Board of Regents

Physical Planning and Funding Committee - March 2008

Minutes
Physical Planning and Funding Committee
Thursday,
March 6, 2008

Committee Chair Regent Bartell convened the meeting of the Physical Planning and Funding Committee at 9:03 a.m. in Room 1820 of Van Hise Hall on the UW-Madison campus.  Present were Regents Bartell, Falbo, Vasquez, and Walsh.  

I.3.a.  Approval of the Minutes of the February 7, 2008 Meeting of the Physical Planning and Funding Committee

Upon the motion of Regent Walsh and the second of Regent Falbo, the minutes of the February 7, 2008 meeting of the Physical Planning and Funding Committee were approved as presented.

I.3.b.  UW-Madison:  Authority to Exchange Land with the Wisconsin Alumni Research Foundation

This item requested authority to amend the existing land exchange agreement, related to the Wisconsin Institutes for Discovery, between the Board of Regents and the Wisconsin Alumni Research Foundation (WARF) to incorporate a portion of the 1200 block of Johnson Street on the UW-Madison campus.  The Board of Regents-owned property will be exchanged for properties of equal value acquired by WARF and of strategic importance to future UW‑Madison development.  

The approximately 1/3 acre property that is known as the “1200 Block Parcel” is located at the north corner of Campus Drive and North Orchard Street immediately south of the Service Building Annex and west of Brogden Hall (Psychology).  The parcel currently contains an electrical substation, a boiler stack, structural appendages to the south side of the Service Building annex, and a surface parking lot.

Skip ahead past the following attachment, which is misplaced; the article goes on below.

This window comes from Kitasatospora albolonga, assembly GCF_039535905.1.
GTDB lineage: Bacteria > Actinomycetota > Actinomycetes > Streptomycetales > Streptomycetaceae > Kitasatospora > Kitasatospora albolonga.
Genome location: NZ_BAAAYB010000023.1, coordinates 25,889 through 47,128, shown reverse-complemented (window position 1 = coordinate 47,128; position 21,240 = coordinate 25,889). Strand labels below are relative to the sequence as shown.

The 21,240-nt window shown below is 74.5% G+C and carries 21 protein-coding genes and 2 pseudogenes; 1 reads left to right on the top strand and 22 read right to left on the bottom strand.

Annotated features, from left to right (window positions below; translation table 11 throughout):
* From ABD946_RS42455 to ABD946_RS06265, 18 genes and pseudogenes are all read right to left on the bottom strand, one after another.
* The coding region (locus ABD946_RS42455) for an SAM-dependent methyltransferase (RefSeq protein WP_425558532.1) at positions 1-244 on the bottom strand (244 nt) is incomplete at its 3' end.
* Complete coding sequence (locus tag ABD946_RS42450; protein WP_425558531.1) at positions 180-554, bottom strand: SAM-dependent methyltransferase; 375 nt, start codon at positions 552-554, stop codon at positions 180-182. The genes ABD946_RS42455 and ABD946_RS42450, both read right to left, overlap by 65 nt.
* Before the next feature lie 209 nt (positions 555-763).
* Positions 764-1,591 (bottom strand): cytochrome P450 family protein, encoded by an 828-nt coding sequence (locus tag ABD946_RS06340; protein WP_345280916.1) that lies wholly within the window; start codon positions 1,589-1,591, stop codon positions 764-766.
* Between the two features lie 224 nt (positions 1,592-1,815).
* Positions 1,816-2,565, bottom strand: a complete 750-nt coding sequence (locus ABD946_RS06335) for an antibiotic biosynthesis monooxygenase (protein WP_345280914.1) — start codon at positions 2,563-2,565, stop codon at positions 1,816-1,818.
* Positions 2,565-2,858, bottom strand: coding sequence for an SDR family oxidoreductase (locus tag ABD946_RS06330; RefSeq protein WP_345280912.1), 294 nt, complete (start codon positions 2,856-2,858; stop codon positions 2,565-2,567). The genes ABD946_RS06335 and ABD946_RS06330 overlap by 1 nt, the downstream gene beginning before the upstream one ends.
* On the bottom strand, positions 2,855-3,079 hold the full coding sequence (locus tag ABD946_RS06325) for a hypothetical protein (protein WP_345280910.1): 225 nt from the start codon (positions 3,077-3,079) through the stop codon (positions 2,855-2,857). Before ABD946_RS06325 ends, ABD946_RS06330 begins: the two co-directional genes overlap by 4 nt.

The property to be acquired by WARF and transferred to the Board of Regents will be within the development boundary of UW-Madison.  The value of the university's assets will be derived from an average of two appraisals established for the 1300 block of University Avenue which was used for other recent land transfers.  The value of the WARF assets will be based on the purchase price of the acquired properties plus the transaction costs.

After receiving the property, WARF will construct and own facilities comprised of an at-grade receiving dock and an underground vivarium.  The total building area is 22,400 GSF.  The net assignable area associated with the receiving dock is 3,500 ASF.  The net assignable area associated with the vivarium is 8,500 ASF.

Site preparation will occur prior to the land transfer and include the demolition of the boiler stack base and other structural appendages on the south side of the Service Building Annex. To clear the site, demolition of an electrical substation will occur as a separate project prior to construction.

The enclosed receiving dock facility will serve the Wisconsin Institutes for Discovery (WID) and the Service Building Annex with four service bays.  A service tunnel crossing North Orchard Street will provide access to the Wisconsin Institutes for Discovery facilities located on the 1300 Block of University Avenue.  The service tunnel will be utilized by researchers to access the vivarium.

UW-Madison Associate Vice Chancellor Alan Fish showed architectural drawings of the proposed site.  Regent Bartell inquired about ownership of the air space rights above the vivarium.  Fish answered that WARF will have a right of first refusal for building on the site of the underground vivarium, but such additions would have to be for research associated with WID.  Regent Walsh asked if WARF could lease future development to which Fish responded yes, if the development was related to the Institutes for Discovery.